In the introduction, Phillippa tells us about her Supper Club which led to this recipe book. Four couples meet four times a year to enjoy a four course meal. The meal consists of nibbles; soup, salad or starter; mains and dessert. Each couple submits a four course menu and each person gets to vote for each course. Once the menu is decided upon, each couple makes one of the courses, and pairs that with wine. Hosting is done in turns by each of the couples.
This is really such a great idea, and followed through in the naming of the chapters in The Supper Club. Some of the sections you will find in the book include the big and the bold, everyone loves seafood, take a tortilla add a margarita, and a touch of Asia. The recipes look easy enough for any home cook, and the photographs mostly showcase the dishes to perfection. There are a fair number of recipes I would try including the roasted sweet pepper tart (p17) and the pulled beef and mushroom pie (p26) as I have still not tried this method with meat. The chickpea, kale and chorizo soup (p30) sounds just like a good homemade soup, and as I have never had soup with papadums (or made them), the curried chicken and vegetable soup with coriander-chilli oil and papadums (p35) is on my list. I love the idea of poaching fish and Phillippa has a recipe for lemon poached fish with fennel (p39) that I need to try. Also, the idea of making pasta en papillote would have me making the prawn and pasta parcels (p47). Dave will only eat beetroot if it is roasted, and so the flat-roast duck and beetroot (p62) could happen in my kitchen, as I have never used an entire duck to cook with. For lazy Sunday suppers I would make the open tortillas with ricotta, asparagus and Parmesan (p66). I have not used polenta for gnocchi so another weekend meal will be the polenta gnocchi baked with Gorgonzola sauce (p87). And for a pre dinner snack, the sticky chicken wings (p92) sound perfect. Dave is not very keen on coconut but I am sure I could sneak in the burnt-sugar coconut and ginger creams (p96) for dessert. I often tell people that I do not like the texture of lentils, unless blended into soup and I would make the Turkish lentil soup with mint and lemon (p100) and blitz up all of the ingredients. Phillippa takes out a cup of the soup before blending which for people who like lentils would be perfect. For the night’s where you utter baby it’s cold outside the warm spiced apple cider (p107) would be ideal. Along with the fact that I have never roasted an entire duck, I also have never cooked with turkey. This summer Xmas I would love to make the roast turkey with mushroom-risotto rice stuffing (p128) as my contribution to the table. As soon as I read baby lettuce with whisked dressing (p144) I was taken back to my late teens where my friend and I would eat iceberg lettuce on its own with salad dressing. I used baby gem lettuce, plus some leaves from my garden and topped it with the dressing using farm fresh eggs. I think I have found a new summer favourite.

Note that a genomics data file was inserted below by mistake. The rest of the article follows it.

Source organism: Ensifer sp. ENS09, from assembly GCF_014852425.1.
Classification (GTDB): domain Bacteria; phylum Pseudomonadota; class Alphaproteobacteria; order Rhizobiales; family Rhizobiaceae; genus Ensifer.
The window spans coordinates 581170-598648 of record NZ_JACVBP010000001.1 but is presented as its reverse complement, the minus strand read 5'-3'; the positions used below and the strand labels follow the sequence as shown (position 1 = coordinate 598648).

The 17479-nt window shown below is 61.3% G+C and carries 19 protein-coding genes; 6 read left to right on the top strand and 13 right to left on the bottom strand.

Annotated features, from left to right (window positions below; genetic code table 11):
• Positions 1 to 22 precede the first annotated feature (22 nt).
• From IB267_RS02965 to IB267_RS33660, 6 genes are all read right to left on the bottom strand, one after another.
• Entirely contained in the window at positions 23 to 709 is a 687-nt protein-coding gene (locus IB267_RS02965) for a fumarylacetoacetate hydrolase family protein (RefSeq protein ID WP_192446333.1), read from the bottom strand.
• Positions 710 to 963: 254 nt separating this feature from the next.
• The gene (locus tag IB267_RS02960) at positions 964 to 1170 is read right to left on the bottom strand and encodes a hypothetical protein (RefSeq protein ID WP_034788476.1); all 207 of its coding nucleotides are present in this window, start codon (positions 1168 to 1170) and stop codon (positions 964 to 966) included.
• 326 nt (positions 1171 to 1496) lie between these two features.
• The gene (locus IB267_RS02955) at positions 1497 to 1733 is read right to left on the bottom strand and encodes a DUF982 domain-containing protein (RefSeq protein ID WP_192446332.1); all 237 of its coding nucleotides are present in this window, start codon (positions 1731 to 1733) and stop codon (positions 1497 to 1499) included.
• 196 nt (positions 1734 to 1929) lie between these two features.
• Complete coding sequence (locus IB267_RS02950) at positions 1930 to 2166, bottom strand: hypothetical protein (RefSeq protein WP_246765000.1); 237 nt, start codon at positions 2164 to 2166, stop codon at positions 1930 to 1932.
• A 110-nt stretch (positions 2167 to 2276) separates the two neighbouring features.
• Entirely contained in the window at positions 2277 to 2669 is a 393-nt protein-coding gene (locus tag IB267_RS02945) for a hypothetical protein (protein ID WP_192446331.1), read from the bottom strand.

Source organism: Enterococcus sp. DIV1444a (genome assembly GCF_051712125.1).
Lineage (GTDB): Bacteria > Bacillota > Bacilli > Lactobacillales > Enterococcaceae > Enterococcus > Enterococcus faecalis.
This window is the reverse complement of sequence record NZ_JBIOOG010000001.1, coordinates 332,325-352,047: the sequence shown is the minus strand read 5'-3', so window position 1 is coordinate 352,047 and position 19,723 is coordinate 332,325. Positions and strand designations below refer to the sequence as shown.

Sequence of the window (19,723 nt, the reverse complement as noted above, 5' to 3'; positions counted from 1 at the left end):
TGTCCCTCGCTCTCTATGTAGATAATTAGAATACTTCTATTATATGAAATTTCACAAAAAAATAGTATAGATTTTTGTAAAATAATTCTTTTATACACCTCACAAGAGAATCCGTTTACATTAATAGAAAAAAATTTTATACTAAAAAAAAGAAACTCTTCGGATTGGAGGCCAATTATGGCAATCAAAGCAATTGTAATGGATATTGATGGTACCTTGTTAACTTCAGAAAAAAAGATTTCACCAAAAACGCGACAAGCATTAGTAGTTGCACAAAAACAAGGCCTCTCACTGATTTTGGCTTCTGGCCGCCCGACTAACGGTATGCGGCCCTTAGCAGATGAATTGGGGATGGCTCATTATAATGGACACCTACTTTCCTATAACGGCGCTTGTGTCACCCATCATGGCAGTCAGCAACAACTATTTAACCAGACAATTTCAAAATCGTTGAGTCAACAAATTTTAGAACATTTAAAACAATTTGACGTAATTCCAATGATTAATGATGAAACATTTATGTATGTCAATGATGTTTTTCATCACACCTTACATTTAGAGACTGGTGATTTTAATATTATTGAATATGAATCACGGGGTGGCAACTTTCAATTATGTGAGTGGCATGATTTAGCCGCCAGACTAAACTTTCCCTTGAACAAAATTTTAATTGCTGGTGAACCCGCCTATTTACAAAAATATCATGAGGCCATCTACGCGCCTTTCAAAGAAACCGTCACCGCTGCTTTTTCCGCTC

I cannot resist the olive oil sponge with fresh figs (p157) in irresistibles as we get such amazing olive oil here. And even though Dave is not a huge fan of pears, he will let me poach them. We also get fantastic port in South Africa and so the pears poached in tawny port with homemade honey yoghurt custard (p158) will be tested, especially as I am intrigued by the custard itself.
Disclosure: I was sent the book to review by Penguin Random House South Africa. I was not required to write a positive review. This post is in line with my blogging policy.
Dave and I are celebrating our wedding anniversary today. I am then going on leave until the 11th of January. I will reply to comments on my posts when I can during the holidays.
What I blogged December 16:
- two years ago – Traditional Frikkadels
- four years ago – Secret Santa Round Up
- five years ago – Cake Jewellery